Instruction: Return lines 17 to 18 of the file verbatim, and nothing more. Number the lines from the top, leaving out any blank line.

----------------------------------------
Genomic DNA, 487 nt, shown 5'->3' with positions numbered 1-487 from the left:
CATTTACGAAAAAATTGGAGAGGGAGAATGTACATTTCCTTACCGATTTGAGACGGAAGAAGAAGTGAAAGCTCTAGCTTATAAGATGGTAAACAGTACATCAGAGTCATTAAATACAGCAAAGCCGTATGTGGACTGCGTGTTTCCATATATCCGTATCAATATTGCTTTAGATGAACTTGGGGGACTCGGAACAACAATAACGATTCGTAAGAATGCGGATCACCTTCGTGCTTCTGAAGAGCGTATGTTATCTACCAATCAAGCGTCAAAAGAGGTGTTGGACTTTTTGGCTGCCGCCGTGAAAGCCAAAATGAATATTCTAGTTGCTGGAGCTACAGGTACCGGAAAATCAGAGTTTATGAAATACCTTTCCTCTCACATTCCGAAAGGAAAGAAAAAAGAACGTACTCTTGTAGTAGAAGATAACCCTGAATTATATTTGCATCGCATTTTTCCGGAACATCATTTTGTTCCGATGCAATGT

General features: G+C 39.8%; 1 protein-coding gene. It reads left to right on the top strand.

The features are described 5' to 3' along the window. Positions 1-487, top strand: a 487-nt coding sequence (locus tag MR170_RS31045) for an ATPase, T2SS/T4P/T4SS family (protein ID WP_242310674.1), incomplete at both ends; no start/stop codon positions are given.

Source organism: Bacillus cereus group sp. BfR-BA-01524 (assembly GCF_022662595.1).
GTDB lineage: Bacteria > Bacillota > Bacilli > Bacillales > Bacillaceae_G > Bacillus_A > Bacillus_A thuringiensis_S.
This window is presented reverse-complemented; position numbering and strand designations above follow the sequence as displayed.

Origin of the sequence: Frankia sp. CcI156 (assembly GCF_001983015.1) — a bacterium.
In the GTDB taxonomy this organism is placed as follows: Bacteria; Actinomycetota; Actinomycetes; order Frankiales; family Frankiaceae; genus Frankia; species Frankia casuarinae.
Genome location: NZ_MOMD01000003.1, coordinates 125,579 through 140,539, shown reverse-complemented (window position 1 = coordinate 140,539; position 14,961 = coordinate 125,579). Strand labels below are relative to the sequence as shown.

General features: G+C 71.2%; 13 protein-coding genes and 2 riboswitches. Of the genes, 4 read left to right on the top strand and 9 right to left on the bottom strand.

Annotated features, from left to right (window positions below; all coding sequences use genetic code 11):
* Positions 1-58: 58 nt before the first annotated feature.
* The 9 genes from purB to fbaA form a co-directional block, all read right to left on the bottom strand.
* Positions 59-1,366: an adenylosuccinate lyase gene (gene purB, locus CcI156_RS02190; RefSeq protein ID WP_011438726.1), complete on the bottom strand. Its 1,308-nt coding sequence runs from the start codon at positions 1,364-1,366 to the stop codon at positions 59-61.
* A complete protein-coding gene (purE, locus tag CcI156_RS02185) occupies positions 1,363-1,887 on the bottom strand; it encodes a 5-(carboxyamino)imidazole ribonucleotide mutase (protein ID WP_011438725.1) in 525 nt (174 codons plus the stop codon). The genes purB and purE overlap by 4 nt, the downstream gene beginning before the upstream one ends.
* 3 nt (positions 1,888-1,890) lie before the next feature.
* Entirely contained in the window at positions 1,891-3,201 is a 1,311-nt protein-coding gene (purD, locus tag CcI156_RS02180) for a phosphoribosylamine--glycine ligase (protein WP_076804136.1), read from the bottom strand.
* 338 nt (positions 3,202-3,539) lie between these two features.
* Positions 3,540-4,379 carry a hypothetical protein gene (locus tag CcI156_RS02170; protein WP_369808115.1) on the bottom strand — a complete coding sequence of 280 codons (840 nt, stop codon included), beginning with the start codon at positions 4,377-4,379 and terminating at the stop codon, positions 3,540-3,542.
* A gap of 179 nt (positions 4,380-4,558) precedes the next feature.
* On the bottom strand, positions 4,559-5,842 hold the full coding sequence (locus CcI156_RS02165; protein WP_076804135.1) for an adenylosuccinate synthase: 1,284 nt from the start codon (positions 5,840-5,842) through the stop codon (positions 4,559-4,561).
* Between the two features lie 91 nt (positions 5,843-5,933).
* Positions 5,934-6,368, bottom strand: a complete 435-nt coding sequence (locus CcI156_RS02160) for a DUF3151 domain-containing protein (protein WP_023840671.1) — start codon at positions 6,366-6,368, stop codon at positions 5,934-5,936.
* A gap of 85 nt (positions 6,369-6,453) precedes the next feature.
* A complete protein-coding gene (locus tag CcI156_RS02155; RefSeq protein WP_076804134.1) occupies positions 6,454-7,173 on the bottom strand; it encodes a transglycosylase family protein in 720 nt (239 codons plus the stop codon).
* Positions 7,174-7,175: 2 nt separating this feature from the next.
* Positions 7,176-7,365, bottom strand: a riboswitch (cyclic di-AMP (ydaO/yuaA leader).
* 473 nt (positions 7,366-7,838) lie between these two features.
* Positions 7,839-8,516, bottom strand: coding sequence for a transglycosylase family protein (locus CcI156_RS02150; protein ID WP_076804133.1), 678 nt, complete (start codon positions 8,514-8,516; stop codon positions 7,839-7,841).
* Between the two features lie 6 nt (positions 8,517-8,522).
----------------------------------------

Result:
* 3 nt (positions 1,888-1,890) lie before the next feature.
* Entirely contained in the window at positions 1,891-3,201 is a 1,311-nt protein-coding gene (purD, locus tag CcI156_RS02180) for a phosphoribosylamine--glycine ligase (protein WP_076804136.1), read from the bottom strand.